Philippa Gregory’s “The Other Boleyn Girl”

Posted in Books, Philippa Gregory with tags , , , , , , , , , , , , on 1 December, 2008 by Nicola

As a big fan of historical fiction, and also a big fan of Tudor history, particularly Anne Boleyn, I was quite excited to pick up this novel that focused on the forgotten tale of Mary Boleyn.  It makes a good, light read, as long as it is not taken seriously.  It is enjoyable for perhaps a reader that is ignorant of the tale of Anne Boleyn, but if they are unfamiliar, they are going to go away with a very dark picture of Henry VIII‘s most famous wife.
The research surrounding the everyday lives of the courtiers is thorough and convincing, as are the details of the buildings, landscape and costumes.  The main problem with this novel is that Gregory is clutching at straws to come up with a story for Mary and fleshing her out as a character, and as such, sacrifices Anne’s character as a two-dimensional super bitch.  Mary is characterised as her opposite, but is problematically modernised for the modern reader.  Many of Mary’s reactions to situations are completely out of context.  Gregory would have done a better job to have made her a woman of her time and made us understand her in her own contemporary society, that way; we would have truly been drawn into their world.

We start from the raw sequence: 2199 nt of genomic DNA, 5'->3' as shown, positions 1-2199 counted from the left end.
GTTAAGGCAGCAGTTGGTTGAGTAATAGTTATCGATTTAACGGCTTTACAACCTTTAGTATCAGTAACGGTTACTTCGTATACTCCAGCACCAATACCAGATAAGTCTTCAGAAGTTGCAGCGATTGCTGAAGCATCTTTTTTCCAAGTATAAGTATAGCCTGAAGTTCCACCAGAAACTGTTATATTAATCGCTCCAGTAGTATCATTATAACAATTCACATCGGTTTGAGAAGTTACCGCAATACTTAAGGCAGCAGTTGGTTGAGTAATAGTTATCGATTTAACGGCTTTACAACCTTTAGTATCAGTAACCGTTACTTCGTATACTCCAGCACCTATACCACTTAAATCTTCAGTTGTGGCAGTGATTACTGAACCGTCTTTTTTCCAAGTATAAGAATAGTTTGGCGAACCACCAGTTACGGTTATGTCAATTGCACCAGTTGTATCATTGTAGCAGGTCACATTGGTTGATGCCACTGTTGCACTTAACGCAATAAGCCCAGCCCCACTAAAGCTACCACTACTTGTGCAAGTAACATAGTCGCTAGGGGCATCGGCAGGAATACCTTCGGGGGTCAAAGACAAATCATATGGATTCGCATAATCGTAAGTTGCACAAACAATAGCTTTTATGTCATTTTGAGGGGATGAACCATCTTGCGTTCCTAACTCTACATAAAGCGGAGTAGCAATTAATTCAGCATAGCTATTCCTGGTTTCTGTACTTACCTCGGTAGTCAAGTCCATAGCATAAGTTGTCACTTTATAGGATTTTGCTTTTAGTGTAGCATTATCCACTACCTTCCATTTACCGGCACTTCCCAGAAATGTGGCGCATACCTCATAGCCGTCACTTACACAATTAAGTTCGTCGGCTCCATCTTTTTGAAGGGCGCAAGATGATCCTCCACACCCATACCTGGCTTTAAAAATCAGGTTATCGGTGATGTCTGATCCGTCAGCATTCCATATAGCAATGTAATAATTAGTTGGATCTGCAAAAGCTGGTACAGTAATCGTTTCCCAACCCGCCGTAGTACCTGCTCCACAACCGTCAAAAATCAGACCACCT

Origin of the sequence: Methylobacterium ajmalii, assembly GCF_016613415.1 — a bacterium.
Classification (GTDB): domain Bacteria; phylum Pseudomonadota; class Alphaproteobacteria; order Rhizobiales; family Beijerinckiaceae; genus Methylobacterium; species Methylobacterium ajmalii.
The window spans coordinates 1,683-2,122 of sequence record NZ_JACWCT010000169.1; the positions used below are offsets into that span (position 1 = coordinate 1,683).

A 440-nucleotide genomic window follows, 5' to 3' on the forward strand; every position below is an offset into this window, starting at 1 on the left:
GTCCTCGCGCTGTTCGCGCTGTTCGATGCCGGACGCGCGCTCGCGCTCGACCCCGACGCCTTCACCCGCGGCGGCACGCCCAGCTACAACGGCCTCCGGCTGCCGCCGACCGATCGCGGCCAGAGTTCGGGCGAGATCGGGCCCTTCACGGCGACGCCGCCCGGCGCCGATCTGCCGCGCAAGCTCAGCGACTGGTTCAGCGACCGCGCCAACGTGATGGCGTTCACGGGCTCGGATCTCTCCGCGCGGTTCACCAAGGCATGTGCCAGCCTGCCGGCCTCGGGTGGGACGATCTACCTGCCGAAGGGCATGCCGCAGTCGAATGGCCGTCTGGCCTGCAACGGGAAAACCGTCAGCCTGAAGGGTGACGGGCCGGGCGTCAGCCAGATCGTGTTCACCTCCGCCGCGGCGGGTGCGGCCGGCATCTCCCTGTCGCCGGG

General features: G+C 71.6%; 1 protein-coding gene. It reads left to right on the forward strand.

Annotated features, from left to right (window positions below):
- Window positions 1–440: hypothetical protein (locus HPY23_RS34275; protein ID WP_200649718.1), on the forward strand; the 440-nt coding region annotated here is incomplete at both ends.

Continue reading

Stephenie Meyer’s “Twilight”

Posted in Books, Stephenie Meyer with tags , , , , , , , , , , , , , , , , , on 1 December, 2008 by Nicola

I consider it my personal duty to read a hyped up book. I must do it. I must have my own opinion, no matter how decided the public are, no matter how slated it is by elitists. I usually side with elitists when it comes to books. Generally speaking, I much prefer to sit down with classics than to pick out anything from today’s literary world. Maybe it was drilled into me by reading classic after classic for my degree.  Who knows?

Despite this, I have a weakness for hyped up books. Why? Blame it on Harry Potter. When I was sixteen (ooooh, seven years ago) I was mocking Harry Potter along with everyone else. Until I read it, that is. And here is my weakness. The reason why I picked up Twilight by Stephenie Meyer. Like anything that is hyped up, people want to swoop in and belittle it, because it is popular. Harry Potter is popular, and to this very day I still come across the odd person that wants to insult it, criticise it and put it down. The pattern that emerges when this happens, however, is that the person in question has not picked up the damn books. I think to myself that they simply would not be saying these things if they actually made the effort to read them; they would, more than likely, become engrossed, like almost everybody else has in the world.

Continue reading

Ian McEwan’s “Atonement”

Posted in Books, Ian McEwan with tags , , , , , , on 1 December, 2008 by Nicola

With all the hype surrounding this novel, especially after Joe Wright’s stunning outing with its film adaptation, it could hardly go ignored for too long.  Like many hyped up events in whatever category of the entertainment media, either heightened disappointment follows upon finishing it, or you join the crowd of enthusiasts as you cut down any person that dares to suggest that it does not live up to its name.   In my case, I belong to both outcomes.  If you were to ask me of McEwan’s writing prowess, you’ll catch me dancing with the other sheeps, insisting that the novel is a work of a genius.  If you were to ask what I thought of the story, or of the characters, you’ll see me dancing around the book’s bonfire instead. Continue reading